The latest Zwift update has been announced and will be released in phases over the next few days.
This release’s big new feature is virtual shifting for Zwift Hub, which delivers a host of benefits to users. There’s also a pile of bug fixes included in the new build. Let’s dive in!
Virtual Shifting for Zwift Hub
Today’s update brings virtual shifting to Zwift Hub owners who have Zwift Play and/or the new Zwift Click controller. Use the Companion app to make sure your controllers have all their firmware updates installed, and make sure your Hub is on firmware 5.2 or higher, and you should be good to go!
Start up Zwift, pair your controller(s) and Hub, then make sure Virtual Shifting is enabled on your main settings screen:
How does virtual shifting work? The same way it does with any smartbike. You can read more about it in today’s Zwift Hub One post, but basically you’ve got 24 virtual gears, and as you shift between them the resistance on the Hub changes to mimic a mechanical shift.
You cannot currently set up custom virtual gearing, although Zwift says that may happen. Instead, the Zwift Hub auto-detects your physical gearing when you first start pedaling, then auto-calibrates resistance so you’ll have plenty of gears to work with. (Zwift calls this “‘real gear ratio calibration”, and in our tests it works flawlessly.)
Virtual shifting may be one of those features few asked for, but everyone loves. Benefits include:
- Fast, smooth, quiet: with no chains skipping between cogs, your shifts are completely silent, perfectly smooth, and lightning-fast.
- Less wear and tear: reducing mechanical shifts means your chain and cassette/chainrings won’t wear as quickly.
- Shift under full load: no need to ease off the pedal when shifting under power, as your chain isn’t going to “skip” when virtual shifting like it can with mechanical shifting.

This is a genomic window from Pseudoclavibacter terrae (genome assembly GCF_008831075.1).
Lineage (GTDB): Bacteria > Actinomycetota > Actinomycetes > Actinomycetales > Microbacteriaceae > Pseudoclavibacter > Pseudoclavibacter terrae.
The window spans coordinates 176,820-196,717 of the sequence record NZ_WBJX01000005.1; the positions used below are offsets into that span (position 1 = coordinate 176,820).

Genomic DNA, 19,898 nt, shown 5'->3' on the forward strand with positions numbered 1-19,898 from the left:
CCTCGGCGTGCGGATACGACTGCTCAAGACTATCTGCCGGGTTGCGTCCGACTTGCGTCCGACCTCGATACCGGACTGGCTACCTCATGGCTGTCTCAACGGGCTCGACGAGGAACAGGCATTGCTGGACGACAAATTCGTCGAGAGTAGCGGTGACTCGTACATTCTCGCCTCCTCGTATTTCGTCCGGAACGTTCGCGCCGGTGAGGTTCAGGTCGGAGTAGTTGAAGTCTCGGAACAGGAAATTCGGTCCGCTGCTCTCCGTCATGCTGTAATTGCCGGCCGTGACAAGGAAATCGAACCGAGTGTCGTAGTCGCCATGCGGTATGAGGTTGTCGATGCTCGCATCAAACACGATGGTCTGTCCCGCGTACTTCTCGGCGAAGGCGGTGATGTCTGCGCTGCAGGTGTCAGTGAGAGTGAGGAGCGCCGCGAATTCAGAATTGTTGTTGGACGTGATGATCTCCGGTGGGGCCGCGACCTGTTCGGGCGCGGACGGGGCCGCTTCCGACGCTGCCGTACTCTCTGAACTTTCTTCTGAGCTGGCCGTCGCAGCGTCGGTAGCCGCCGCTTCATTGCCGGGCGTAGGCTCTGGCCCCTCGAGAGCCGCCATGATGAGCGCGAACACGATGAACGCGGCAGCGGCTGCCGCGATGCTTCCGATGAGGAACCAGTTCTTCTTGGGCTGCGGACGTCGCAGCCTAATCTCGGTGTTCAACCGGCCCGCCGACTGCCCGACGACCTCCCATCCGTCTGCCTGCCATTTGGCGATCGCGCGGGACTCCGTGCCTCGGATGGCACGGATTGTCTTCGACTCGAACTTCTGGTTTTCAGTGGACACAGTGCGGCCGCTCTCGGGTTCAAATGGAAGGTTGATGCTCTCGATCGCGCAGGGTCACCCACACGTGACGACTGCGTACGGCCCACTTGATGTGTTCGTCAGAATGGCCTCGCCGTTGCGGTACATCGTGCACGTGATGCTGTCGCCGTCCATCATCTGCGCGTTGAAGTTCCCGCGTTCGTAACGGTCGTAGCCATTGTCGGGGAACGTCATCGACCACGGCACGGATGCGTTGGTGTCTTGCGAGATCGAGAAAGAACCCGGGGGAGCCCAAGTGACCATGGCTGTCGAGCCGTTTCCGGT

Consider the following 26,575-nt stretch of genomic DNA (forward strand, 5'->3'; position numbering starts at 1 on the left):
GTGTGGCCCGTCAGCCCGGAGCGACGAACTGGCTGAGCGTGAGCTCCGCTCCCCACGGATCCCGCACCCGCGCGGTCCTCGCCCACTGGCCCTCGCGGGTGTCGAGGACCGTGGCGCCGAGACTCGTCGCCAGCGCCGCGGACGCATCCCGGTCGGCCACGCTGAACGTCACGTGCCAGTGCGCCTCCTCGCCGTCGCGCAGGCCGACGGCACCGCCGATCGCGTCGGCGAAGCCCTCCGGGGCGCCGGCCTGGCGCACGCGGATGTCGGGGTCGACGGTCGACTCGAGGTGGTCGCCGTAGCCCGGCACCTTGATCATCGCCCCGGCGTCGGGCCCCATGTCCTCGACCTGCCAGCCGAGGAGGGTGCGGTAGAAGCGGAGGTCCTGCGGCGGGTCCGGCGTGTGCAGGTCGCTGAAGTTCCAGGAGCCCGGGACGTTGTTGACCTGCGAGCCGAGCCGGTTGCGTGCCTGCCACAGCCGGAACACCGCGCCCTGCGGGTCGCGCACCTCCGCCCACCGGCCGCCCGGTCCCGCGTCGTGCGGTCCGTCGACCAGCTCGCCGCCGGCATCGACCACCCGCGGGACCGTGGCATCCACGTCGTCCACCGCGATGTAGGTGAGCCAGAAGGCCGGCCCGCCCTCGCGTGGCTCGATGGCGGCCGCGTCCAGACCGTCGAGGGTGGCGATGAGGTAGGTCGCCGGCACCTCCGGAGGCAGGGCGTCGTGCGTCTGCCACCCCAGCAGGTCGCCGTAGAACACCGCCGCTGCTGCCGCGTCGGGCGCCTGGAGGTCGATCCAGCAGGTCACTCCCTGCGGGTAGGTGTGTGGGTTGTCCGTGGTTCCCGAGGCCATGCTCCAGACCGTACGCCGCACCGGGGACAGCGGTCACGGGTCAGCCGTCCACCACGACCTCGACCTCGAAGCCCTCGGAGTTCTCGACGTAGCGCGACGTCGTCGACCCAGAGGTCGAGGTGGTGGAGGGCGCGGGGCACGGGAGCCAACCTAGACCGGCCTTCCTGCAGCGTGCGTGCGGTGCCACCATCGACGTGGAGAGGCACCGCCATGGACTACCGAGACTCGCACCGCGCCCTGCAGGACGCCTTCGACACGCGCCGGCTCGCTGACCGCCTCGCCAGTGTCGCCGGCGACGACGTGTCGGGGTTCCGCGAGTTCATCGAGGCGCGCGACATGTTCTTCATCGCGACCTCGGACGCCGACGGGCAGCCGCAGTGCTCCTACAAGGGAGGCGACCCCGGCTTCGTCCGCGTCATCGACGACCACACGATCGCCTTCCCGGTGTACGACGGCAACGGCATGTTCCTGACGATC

- Compatible across many bikes: no more spinning out on your low-geared mountain bike, or needing to swap cassettes if you swap bikes. The Hub auto-calibrates to your physical gearing.
- Expanded shifting: at launch Zwift supports a virtual 24-speed setup, which is more gears than most riders have on their outdoor setups. Additionally, the gear ratio range is very wide (from .75 to 5.49), meaning everyone should find that virtual shifting offers more easy gears and more hard gears than your mechanical gearing.
- In-game gear visualization: with Zwift’s virtual shifting, you can always see what gear you’re in on screen.
Pack Dynamics Bug Fixes
Zwift’s release notes include two items dealing with bike behavior in packs:
- Improved bike movement behavior in worlds with left-hand traffic.
- Fixed an issue that could potentially cause Zwifter’s bikes to sway left or right in a pack and lose draft in Pack Dynamics 4.1.
Zwift continues to stomp out bugs when it comes to pack dynamics and steering using Zwift Play. While the experience still isn’t flawless, it’s quite good and much improved from a few months ago, so kudos to Zwift’s developers on this front!
More Release Notes
Zwift provided notes on additional tweaks and bug fixes in this update:
- Zwift Play: Fixed an issue which could cause reconnection issues or game crashes on the Pairing screen.
- Fixed a crash that could potentially occur when starting a Coffee Stop via the Zwift Companion app.
- Fixed an issue which caused the roadway and water to flicker in the cave on the Jungle Circuit route in Watopia.
- Fixed an issue which caused water to be missing on some routes in Makuri Islands.
- General game stability improvements.
- Fixed a crash that could occur on the pairing screen
- Fixed a crash that could occur when saving a video screenshot
- Fixed an issue where password reset emails were not sent if the account’s email address contained a “+”.
Questions or Comments?
If you spotted any other changes or bugs in the update, please comment below!